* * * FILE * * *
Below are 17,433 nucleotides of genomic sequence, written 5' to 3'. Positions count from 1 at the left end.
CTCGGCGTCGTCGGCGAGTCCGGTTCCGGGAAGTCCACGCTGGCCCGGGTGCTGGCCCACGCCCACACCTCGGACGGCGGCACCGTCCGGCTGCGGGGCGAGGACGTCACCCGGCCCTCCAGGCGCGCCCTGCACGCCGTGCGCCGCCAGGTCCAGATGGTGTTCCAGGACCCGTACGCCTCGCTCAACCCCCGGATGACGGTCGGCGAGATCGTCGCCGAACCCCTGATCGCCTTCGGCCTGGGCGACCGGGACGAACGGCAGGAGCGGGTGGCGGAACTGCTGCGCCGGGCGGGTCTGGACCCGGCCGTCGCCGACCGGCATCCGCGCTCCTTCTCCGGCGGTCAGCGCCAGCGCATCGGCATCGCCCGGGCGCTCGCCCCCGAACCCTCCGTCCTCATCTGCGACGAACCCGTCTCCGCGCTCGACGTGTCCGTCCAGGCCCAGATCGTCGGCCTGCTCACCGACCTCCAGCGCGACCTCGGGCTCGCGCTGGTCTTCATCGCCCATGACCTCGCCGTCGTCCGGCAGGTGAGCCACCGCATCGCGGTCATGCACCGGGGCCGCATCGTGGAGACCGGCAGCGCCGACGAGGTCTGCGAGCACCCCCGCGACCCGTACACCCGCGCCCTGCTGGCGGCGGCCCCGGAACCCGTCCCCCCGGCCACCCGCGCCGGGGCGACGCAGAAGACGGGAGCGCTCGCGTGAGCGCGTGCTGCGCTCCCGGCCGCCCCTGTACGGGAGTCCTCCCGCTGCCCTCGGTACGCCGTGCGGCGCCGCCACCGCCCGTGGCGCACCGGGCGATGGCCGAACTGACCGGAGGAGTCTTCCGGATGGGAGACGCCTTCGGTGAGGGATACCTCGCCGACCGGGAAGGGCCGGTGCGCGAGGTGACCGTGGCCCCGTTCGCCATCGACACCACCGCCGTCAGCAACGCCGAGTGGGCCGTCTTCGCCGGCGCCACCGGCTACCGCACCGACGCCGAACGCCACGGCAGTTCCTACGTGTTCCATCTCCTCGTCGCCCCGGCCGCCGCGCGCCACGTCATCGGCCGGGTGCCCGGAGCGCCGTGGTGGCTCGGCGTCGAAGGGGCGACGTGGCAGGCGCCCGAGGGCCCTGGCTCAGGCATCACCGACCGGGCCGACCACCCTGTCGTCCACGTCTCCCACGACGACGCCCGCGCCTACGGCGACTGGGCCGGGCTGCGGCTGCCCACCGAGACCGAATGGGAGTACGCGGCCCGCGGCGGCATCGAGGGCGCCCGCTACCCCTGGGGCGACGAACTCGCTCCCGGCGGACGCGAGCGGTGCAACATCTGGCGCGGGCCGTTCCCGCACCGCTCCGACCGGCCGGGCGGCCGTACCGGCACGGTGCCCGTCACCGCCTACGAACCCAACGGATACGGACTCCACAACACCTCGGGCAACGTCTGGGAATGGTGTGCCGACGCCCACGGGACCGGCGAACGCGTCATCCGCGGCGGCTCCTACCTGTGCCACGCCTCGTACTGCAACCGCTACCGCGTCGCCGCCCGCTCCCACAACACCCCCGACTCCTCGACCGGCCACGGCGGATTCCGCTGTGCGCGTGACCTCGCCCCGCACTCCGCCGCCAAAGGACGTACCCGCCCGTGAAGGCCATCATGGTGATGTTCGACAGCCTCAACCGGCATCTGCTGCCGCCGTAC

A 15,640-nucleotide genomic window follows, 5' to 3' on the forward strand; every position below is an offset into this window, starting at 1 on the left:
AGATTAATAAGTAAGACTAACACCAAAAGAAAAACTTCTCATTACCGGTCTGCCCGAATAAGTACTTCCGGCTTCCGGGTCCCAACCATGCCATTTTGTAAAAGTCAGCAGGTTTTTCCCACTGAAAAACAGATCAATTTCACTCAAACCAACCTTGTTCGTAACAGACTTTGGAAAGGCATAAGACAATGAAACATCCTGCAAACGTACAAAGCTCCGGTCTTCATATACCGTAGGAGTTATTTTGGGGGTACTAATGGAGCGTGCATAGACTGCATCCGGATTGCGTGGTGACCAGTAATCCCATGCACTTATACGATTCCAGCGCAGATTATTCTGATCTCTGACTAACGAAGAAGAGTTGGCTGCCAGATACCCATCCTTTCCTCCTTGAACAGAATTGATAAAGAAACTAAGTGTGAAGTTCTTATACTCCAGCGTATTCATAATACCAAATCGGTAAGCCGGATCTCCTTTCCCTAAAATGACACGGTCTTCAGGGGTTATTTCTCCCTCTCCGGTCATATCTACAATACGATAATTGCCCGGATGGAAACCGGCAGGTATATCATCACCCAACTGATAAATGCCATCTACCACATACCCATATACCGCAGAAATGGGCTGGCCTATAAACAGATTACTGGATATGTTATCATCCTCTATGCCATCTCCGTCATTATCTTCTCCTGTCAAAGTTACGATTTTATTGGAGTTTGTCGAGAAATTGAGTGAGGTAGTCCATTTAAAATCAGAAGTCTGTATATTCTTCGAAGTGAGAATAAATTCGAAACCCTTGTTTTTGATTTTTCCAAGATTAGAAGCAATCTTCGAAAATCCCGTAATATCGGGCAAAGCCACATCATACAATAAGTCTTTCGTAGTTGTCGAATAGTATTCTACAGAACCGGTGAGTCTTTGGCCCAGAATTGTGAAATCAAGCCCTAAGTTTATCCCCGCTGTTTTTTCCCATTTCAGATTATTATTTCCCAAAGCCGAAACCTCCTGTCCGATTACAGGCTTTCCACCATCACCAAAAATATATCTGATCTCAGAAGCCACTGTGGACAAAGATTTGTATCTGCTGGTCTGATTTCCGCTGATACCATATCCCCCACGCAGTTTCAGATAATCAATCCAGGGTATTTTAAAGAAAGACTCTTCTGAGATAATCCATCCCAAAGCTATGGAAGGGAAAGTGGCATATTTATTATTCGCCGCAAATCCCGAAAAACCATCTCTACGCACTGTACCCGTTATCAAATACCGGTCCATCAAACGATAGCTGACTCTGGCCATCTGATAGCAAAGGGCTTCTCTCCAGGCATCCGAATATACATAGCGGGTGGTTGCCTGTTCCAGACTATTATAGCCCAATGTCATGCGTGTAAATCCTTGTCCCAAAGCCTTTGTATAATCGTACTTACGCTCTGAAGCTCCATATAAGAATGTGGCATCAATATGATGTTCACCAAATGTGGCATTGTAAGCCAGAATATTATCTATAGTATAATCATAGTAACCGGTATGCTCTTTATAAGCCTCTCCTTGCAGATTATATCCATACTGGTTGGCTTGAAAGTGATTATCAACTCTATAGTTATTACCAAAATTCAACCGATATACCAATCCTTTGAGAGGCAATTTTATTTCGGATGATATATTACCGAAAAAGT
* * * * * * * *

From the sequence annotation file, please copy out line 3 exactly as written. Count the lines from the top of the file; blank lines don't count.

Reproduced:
A 15,640-nucleotide genomic window follows, 5' to 3' on the forward strand; every position below is an offset into this window, starting at 1 on the left: